There's more to ABAC than just agriculture -, South Georgia News, Weather, Sports

There's more to ABAC than just agriculture

May 9, 2006

Tifton--More than 200 students graduated from Abraham Baldwin Agricultural College tonight in Tifton.

The two-year college has educated students for more than a hundred years. While it's primarily known for its agricultural programs, students say there's more to the school than one field of study.

It's the day these ABAC students have long awaited. "I've been waiting for this day now for two years now, and it's finally here," says Malerie Brown. She isn't your typical ABAC student. Rather than study agriculture, she studied news instead.

"As a major in journalism, I've learned so much about news reporting, talking to people," says Brown.

"People, whenever they first hear ABAC, they're just like 'you go to an agricultural school, that's so weird,' " says Ashley Harris. She studied business, and says the school offers a little something for everyone.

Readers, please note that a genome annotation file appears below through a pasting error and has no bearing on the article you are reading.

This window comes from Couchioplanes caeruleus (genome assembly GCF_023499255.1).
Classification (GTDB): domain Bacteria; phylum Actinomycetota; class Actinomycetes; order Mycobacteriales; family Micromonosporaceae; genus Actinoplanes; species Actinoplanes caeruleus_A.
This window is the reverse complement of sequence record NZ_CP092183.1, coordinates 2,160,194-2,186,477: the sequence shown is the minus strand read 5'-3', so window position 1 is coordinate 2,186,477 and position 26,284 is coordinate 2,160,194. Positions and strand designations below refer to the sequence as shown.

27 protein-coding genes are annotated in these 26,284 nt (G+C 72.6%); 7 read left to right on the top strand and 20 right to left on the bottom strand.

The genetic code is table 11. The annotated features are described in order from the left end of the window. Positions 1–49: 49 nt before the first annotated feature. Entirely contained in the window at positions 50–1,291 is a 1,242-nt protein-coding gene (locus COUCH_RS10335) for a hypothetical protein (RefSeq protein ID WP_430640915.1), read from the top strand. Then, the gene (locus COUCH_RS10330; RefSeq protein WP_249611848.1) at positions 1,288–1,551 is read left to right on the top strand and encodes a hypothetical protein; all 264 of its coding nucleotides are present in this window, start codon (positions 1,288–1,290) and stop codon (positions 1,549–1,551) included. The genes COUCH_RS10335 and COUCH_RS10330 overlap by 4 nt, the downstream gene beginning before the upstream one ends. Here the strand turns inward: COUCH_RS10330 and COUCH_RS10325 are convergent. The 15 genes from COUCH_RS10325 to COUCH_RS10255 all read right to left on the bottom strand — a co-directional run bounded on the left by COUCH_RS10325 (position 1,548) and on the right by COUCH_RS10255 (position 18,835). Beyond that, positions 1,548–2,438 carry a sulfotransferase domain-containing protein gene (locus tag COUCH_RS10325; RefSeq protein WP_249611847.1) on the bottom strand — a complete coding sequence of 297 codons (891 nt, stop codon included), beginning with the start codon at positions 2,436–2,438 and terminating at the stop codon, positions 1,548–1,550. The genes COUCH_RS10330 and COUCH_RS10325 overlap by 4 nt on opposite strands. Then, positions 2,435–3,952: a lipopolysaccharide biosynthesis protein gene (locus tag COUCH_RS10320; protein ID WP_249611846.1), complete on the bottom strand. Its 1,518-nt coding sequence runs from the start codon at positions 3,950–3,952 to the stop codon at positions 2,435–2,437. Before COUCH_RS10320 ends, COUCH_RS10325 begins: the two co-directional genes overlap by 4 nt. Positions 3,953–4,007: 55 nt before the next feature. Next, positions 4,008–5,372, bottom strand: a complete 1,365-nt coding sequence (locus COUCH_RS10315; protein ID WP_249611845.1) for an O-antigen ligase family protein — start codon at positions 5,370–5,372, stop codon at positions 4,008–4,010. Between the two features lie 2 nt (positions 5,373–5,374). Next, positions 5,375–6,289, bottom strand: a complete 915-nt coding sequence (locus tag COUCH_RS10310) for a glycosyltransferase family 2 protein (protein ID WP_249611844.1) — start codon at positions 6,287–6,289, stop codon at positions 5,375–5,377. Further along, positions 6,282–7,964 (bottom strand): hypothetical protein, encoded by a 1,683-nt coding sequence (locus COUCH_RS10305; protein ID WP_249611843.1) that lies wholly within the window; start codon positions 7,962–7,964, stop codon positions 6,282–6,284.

"All the divisions are unique and special in their own way," says Harris.

"You name it, we got it," says Ali Csinos, with the school's recruitment department. She says the school offers more than forty degrees.

"From English to science, math, agriculture, psychology, social science, education, " she says.

Today Governor Sonny Perdue shook hands with each ABAC grad.

"These ABAC graduates have a great future ahead of them," says Perdue.

And the job market looks even greater, especially in Georgia. "There are more opportunities than there ever have been," he says.

Although many graduates will persue fields in the agriculture business, Malerie says ABAC will actually help her become:

"A news anchor on CNN," she says.

ABAC is one of the largest two-year colleges in Georgia. About 3,500 students from 21 states attend classes at the school each year.


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